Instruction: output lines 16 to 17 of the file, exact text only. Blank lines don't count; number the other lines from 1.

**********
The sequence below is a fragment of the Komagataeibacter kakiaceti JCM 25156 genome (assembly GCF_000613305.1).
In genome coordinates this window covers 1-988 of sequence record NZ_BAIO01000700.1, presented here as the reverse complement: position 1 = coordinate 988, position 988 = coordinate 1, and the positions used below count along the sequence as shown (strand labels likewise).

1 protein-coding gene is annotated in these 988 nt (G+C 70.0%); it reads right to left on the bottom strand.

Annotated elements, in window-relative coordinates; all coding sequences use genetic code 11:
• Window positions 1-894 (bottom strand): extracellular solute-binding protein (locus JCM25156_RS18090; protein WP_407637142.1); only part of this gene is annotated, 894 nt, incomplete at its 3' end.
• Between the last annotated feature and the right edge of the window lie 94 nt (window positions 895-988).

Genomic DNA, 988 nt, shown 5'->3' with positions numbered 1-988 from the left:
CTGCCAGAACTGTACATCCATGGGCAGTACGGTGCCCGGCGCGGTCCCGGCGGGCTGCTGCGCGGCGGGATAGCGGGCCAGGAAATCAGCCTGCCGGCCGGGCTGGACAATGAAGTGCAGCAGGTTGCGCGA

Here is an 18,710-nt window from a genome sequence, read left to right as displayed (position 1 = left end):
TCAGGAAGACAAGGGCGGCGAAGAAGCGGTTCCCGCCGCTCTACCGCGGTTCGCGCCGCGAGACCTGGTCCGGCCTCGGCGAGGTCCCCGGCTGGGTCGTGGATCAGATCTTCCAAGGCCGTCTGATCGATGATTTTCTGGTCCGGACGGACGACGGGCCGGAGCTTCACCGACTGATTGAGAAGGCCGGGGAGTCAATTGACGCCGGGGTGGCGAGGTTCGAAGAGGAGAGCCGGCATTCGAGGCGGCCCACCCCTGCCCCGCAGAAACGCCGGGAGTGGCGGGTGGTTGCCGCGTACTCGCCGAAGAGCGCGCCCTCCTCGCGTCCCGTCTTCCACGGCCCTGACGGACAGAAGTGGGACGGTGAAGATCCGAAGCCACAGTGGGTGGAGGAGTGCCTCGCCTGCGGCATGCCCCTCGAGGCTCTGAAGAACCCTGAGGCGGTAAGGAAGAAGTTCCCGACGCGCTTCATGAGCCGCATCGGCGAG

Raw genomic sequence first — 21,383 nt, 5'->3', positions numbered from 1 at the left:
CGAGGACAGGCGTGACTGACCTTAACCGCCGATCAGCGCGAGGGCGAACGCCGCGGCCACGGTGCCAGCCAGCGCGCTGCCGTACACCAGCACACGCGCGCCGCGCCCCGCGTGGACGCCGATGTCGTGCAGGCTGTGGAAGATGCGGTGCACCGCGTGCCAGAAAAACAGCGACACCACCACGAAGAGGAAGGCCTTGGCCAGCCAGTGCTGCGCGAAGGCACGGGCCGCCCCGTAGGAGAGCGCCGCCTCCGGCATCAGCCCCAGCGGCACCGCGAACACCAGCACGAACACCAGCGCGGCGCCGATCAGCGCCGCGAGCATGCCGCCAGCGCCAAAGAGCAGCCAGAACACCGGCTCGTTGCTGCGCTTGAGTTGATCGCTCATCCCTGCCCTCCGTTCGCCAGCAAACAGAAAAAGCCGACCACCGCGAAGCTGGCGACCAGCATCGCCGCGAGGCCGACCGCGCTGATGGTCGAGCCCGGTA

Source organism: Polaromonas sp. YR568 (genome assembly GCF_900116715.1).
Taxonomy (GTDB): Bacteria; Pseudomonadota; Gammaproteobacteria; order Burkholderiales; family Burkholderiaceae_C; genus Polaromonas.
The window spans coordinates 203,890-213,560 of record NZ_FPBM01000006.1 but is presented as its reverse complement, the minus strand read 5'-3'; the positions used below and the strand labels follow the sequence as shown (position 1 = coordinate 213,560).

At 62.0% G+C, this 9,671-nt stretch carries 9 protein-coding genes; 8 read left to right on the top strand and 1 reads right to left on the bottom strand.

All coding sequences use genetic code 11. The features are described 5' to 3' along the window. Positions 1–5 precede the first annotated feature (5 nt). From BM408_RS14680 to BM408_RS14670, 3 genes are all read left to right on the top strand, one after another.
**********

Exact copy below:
At 62.0% G+C, this 9,671-nt stretch carries 9 protein-coding genes; 8 read left to right on the top strand and 1 reads right to left on the bottom strand.

All coding sequences use genetic code 11. The features are described 5' to 3' along the window. Positions 1–5 precede the first annotated feature (5 nt). From BM408_RS14680 to BM408_RS14670, 3 genes are all read left to right on the top strand, one after another.